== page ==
Digitalization of Battlefield Pushes the Vetronics Market

Thursday 8 October 2020, Amsterdam

Market Research Report Press Release

There has been a need for rapid upgradation of combat vehicles with advanced electronic information and command systems over the past decade. Vetronics includes military vehicle navigation, surveillance, communications, power, motorization, and weapons systems, as well as the networking of those systems. Vetronics refers to the technological level to the optimization of platform electronics and computing resources, the facilitation of vehicle incorporation, and the enhancement of logistics and assistance under operational conditions. This technical development increases the flexible ability of the systems in combat at the tactical stage.

Military agencies are choosing to modernize existing ground combat vehicles by upgrading, adding capability, power, and features to existing systems instead of funding new vehicle projects. This trend drives platform manufacturers to the innovative technology used in pre-packaged and pre-qualified subsystems. Suppliers are forced to offer the best value in the least form factor, thus meeting the size, weight, and power (SWaP), and mutually exclusive cost specifications.

To provide military forces with improved crew survival, simple navigation, enhanced surveillance efficiency, better inter-vehicle, and intra-vehicle communications, and stronger firepower, global military forces are increasingly modernizing their fleet of vehicles. Upgrades to military systems, networking technologies, hazard detection systems, fire suppression systems, communication systems, command, and control (C2) systems, and other systems needed for a mission are included in the modernization programs. Upgrading the military vehicle vetronics systems improves the interoperability of the systems, eliminates the danger and expense of multi-system integration and by reducing their response time, enhances the performance of vehicle operators. Armed forces around the world are modernizing their land vehicle vetronics systems to gain greater capabilities, and reliability on their vehicle platforms.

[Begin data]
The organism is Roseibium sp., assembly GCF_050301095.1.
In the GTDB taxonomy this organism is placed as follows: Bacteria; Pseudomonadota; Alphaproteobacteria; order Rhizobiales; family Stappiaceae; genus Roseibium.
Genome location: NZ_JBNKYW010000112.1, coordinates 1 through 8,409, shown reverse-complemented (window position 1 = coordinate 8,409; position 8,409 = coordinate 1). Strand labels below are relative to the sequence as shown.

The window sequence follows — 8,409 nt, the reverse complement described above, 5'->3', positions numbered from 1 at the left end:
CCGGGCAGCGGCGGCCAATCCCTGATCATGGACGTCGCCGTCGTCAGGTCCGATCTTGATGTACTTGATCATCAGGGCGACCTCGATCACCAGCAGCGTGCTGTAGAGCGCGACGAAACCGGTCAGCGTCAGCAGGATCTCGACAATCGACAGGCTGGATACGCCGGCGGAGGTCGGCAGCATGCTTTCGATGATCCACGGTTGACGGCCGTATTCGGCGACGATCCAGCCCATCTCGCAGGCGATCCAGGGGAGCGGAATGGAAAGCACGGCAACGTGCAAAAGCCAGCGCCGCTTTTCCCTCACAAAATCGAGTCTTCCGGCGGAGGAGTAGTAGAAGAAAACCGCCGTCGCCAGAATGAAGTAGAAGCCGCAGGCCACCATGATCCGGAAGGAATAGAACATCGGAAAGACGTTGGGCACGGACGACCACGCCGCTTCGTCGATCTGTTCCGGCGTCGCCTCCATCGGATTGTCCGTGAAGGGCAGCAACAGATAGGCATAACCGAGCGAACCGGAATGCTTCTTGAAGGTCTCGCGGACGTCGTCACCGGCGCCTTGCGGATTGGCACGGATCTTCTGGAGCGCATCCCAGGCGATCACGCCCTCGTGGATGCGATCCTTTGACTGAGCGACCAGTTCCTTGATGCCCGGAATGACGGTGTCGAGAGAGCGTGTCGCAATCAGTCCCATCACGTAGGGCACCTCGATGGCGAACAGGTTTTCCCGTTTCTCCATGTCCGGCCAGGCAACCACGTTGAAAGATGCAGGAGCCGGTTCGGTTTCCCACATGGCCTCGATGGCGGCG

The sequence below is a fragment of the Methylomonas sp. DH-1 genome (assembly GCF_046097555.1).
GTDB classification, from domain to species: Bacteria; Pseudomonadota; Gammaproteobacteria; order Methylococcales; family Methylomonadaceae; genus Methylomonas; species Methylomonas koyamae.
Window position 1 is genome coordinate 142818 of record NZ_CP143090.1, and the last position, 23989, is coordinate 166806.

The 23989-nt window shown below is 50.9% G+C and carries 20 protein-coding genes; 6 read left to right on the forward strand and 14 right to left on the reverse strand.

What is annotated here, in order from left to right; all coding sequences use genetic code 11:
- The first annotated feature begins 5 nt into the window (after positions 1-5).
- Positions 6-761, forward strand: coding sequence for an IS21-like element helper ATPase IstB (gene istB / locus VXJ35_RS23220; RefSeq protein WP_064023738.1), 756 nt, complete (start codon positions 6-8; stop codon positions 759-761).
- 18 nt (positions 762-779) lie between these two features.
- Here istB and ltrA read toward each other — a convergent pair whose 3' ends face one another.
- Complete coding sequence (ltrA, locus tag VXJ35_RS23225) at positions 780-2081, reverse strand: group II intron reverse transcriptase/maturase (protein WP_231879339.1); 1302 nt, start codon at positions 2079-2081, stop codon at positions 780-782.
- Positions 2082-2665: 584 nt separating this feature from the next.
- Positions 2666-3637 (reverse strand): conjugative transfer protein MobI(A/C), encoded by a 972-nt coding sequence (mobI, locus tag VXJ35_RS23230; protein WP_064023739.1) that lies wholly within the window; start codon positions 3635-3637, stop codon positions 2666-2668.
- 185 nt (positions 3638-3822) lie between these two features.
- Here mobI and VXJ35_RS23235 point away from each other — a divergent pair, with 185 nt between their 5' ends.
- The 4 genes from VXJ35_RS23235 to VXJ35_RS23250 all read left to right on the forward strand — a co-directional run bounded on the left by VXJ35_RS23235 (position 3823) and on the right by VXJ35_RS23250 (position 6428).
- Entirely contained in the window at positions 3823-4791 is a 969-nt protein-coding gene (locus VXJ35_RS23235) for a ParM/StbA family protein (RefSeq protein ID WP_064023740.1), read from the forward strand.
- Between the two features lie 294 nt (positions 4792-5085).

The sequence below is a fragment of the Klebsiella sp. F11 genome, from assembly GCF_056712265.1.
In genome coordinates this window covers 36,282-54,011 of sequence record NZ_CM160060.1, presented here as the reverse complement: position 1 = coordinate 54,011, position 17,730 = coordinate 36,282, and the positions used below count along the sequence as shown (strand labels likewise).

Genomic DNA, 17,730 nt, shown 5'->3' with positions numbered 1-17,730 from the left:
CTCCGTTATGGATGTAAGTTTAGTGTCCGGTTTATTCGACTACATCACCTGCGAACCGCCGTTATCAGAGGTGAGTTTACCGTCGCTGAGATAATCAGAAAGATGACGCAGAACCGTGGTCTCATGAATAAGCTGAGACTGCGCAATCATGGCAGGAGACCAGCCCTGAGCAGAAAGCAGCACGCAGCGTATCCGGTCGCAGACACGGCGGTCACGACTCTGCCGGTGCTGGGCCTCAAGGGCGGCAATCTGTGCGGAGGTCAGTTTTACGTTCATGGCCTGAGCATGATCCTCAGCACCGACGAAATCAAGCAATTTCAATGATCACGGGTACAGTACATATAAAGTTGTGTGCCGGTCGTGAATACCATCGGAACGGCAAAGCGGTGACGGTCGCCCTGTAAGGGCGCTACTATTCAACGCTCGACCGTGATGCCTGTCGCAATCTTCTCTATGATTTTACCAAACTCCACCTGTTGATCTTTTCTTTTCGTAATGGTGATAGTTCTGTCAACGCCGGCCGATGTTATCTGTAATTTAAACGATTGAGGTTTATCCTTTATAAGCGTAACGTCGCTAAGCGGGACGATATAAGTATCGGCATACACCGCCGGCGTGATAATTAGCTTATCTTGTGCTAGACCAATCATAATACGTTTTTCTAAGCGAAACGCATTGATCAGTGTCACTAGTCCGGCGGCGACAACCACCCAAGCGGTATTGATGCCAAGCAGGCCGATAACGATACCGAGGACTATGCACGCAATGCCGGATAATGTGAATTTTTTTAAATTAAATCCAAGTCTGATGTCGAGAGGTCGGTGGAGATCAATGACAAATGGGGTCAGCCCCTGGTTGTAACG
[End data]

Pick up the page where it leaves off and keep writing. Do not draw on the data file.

Currently, the US Army has initial strategic initiatives to modernize Bradley Fighting Vehicles, convert M1A1 and M1A2 SEPV1 Abram tanks to the M1A2 SEP V2 configuration, and update MRAP vehicle C4ISR equipment and systems. In addition to these modernization projects, the US Army is increasing the minimal production of a new networked vehicle fleet. As the Army prepares to produce the first MRAPs armed with components of Capability Set 13 (CS-13), significant development and implementation activities also are underway.

In preparation for configuring the entire fleet, the MRAP vehicle designs standardize the deployment of multiple network equipment combinations on various platforms. A fully integrated kit of routers, satellite networks, software applications, smartphone-like gadgets, and other network equipment delivering seamless networking is provided in the automobiles. In turn, CS-13 is an entire mobile network that is utilized at one time, rather than as individual components over a period of years. Another capability package would be added nearly every two years, maintaining the network as modernized as the provider can handle. Other modernization projects, including the JLTV and the GCV, the latest armored vehicle for heavy and Stryker brigade combat teams, are also integrated with CS-13. Both are expected to be offered as platforms for the vehicle-mounted CS-13 components.